Savage Avengers Goes Hard
(As In Hardcover Omnibus)
I get a kick out of seeing hardcovers of my work, especially the large omnibuses that Marvel has done of my collaborations. There’s another that is just arriving this week to our comic retailers, and a few weeks later.
SAVAGE AVENGERS is kind of a miracle of a comic. It should not have existed, but it did. It shouldn’t have worked, but it did more than that — it just fucking crushed.
All the characters got to play across the stage as themselves, and yes, Conan was the center of gravity in the title, but it’d be a mistake to dismiss it as a “Conan team-up book” as some followers of Thulsa Doom have pointed out.
Conan is the star, and his co-stars were the artists. Mike Deodato. Patch Zircher. Greg Smallwood. Kim Jacinto. Kev Walker, and more.
I’ll have some more to say about working on Savage Avengers in an upcoming post, but I wanted to fire off a quick post to my readers especially to anyone on the fence about the purchase.
Credit is not a finite resource as Mark Waid once told me, and that’s never more true than on Savage Avengers. My editor on that title has a really worthwhile newsletter on Substack. Check out Tom Brevoort’s Man In The Hat. Tom and I had previously worked on Uncanny Avengers, a series that is being brought back to celebrate the 60th Anniversary of both the Avengers and X-Men. Jump to Marvel for more on that here.
Back to Savage Avengers for a moment, because omnibus collections already feel like a unicorn and their reprinting is not guaranteed. They’re big, pricey and a pain to ship. Marvel is also not publishing Conan comics at the moment, nor is the series available on Marvel Unlimited. I have no insider knowledge, but this one is likely to hit hard, leave a bruise, and be gone in the night.
I think it’s worth reprinting my eulogy for the book in issue 28 here.
When Conan returned to Marvel, a deal was hatched to pluck the Cimmerian from the past, and fling him forward in time so that he could interact with the Marvel Universe.
Tom Brevoort and CB Cebulski had the Savage Avengers title in mind, and I’m not sure if I was Tom’s first call, but I made damn sure I was his last call. I’ve been a huge Conan fan for as long as I can remember, in no small part due to his past adventures in the Bronze Age at Marvel.
My goal was simple: to tell the biggest, bloodiest adventures I could until we were cancelled or I was fired, or I was personally cancelled and then fired. This book just had to be a spiritual successor to those great old comics, and I think that’s why this book shined so bright. We were unafraid to embrace our Bronze Age DNA.
With the return of the Kulan Gath we had a legacy villain that could enter and exit the stage according to our whims, permitting us to space to introduce Conan to our favorite heroes and villains.
I tried to write the book like I was competing in the Cannonball Run while driving a fully insured rental car. None of these characters were coming back in the condition that they were given to me. Stopping a cannibal wizard intent on snuffing out all life took no less than stabbings, shootings, cocaine, poisoned cocaine, the grave robbing of Frank Castle’s wife and kids, I seem to recall a zombie was beaten to death with a sex-worker’s prosthetic leg, and when he heard the words “with great power comes great responsibility” Conan laughed heartily right in Spider-Man’s face.
We had fun.
It’s always important to have an exit strategy, and when it was time for the curtain to drop we had a fully-baked epic story about the struggle between a courageous barbarian fighting against a sadistic wizard. I’m especially proud of how we just absolutely crushed the landing. I hope Conan fans enjoy it for decades to come. This finale of this volume will cement it an immortal comic book. But at the end, I must talk about the beginning.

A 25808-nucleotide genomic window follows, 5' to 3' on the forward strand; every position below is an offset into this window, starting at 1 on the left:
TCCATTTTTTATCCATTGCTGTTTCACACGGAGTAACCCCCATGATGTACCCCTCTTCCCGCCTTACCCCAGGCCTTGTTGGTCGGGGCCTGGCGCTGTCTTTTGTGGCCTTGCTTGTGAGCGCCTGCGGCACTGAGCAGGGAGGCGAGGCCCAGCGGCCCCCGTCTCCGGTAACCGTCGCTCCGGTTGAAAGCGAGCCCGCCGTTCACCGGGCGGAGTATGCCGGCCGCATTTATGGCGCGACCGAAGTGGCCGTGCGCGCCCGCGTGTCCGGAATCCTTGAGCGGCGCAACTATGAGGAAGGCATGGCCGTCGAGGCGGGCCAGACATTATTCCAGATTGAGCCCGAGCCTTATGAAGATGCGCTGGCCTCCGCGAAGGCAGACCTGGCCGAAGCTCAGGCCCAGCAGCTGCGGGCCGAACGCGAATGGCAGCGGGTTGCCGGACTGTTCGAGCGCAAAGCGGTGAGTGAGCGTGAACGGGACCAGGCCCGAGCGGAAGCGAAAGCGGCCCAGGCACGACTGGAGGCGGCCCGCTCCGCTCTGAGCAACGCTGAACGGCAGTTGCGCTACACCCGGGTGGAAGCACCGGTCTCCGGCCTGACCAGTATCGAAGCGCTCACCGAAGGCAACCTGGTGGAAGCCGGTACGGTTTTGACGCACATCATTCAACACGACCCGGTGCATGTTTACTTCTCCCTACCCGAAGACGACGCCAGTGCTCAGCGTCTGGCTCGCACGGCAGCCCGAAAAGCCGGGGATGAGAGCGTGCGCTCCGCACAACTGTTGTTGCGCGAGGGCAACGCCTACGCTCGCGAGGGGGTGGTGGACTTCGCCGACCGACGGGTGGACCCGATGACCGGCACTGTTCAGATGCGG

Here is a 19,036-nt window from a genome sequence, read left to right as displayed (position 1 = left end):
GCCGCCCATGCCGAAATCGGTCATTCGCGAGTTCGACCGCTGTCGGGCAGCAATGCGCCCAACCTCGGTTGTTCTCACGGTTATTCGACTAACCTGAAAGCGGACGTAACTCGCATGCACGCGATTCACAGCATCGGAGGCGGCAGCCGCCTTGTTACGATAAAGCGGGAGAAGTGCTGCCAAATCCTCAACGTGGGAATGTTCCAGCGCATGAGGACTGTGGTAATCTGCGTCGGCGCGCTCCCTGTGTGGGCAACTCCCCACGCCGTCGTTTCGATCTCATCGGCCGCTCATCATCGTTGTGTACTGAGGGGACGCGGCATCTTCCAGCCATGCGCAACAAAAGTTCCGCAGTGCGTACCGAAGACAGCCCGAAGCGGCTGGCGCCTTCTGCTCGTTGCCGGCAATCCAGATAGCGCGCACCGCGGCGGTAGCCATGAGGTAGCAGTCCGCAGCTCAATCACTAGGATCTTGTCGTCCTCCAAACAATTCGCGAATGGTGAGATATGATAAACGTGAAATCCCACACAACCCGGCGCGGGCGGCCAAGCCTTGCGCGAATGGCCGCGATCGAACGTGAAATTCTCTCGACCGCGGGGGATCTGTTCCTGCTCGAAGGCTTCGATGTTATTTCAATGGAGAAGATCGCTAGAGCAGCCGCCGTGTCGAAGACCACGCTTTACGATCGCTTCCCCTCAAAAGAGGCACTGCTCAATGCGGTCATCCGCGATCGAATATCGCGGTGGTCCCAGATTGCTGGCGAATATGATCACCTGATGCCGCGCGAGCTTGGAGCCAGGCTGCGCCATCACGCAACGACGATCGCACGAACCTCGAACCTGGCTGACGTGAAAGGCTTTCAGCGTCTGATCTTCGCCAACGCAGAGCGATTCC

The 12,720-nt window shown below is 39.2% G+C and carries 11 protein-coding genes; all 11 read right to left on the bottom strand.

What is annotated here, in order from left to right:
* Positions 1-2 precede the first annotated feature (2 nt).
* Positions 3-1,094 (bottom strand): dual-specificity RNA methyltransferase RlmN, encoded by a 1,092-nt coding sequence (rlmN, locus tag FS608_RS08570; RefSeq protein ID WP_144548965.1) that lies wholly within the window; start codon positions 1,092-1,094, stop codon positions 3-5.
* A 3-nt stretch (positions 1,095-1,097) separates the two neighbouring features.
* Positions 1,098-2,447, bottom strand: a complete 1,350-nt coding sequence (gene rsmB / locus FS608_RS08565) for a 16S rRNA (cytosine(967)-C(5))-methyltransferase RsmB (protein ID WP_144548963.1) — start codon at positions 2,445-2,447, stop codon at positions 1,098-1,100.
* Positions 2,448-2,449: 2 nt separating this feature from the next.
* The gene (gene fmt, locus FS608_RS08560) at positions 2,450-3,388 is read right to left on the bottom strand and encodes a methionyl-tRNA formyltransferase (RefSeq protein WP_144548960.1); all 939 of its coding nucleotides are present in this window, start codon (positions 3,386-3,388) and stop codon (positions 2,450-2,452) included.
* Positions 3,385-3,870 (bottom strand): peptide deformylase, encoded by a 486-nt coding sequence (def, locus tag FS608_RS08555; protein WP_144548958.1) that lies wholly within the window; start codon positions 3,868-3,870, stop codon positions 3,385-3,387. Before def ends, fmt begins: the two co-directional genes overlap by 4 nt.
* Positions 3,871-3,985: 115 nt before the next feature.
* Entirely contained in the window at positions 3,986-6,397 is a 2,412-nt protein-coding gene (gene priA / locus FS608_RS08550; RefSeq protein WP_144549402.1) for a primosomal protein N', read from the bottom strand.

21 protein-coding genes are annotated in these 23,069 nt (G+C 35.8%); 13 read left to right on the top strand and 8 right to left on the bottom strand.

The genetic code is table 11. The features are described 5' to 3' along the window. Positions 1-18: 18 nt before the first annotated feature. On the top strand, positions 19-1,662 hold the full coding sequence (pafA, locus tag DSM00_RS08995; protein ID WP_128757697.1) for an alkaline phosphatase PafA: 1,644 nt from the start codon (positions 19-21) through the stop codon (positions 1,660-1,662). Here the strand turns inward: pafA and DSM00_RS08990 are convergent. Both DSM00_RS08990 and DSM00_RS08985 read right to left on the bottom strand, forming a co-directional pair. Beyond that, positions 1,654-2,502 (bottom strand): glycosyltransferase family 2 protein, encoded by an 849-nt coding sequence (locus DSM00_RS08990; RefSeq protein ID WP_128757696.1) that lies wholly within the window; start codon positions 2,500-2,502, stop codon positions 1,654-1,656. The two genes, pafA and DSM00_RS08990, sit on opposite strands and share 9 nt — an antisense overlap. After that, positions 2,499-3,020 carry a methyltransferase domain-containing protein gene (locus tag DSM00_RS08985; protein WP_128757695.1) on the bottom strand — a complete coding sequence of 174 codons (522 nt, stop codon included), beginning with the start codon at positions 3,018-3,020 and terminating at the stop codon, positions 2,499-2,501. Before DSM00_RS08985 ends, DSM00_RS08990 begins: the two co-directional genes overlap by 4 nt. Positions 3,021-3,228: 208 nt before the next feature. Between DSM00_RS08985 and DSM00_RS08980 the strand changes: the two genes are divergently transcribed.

Thanks to Mike Deodato for knocking the door off the hinges with an indelible first arc that set the tone for everything that would follow. If that had been where my time with the Savage Avengers had ended, I could still die happy.
Patrick Zircher arrived in lucky chapter seven, and he has stolen the show every panel of the way. Few artists have the gears that Zircher displays in every chapter. We offered action, comedy, drama romance, horror, and Patch emailed us a page every day. I don’t know if most fans understand the dedication it takes to draw the majority of what will hopefully be an omnibus one day. A punishing schedule in pursuit of collaborating on something very special. There was nothing I threw at him that he didn’t send over the fence as a home run. Team books requires a variety of skillsets, and whether it was action, or comedy, Zircher’s acting was always top-notch. Thanks for the ride, Patch. Making us book look good every time out were the sublime colors of Java Tartaglia.
Crom would also like to witness our editors Alanna Smith, Martin Biro and Krakoan expat Annalise Bissa. We couldn’t have done it without Kim Jacinto, Greg Smallwood, Kev Walker and Butch Guice for the wonderful chapters as guest stars, and we’d not look as good without colors from Frank Martin, Tamra Bonvillain. Travis Lanham, thanks for the killer letters. All our covers were outstanding, especially the ones from series regular star Valerio Giangiodano & Frank D’Amarta.
I’ve been lucky enough to work for a lot of licensors over the years, and nobody has been up for more fun than Fred Malmberg and his team at Conan Properties. Thanks for trusting us with Conan’s sword.
Thanks to all of our readers.
Los Angeles, October 2021
The ending is one I’d like to think that both Robert E Howard and John Milius would enjoy. But one’s dead, and I don’t know Milius so we’ll never know. Besides, Crom doesn’t care, but I hope you love it.
Don’t say I didn’t warn you about the scarcity.
Busy week, so you’ll be hearing from me again.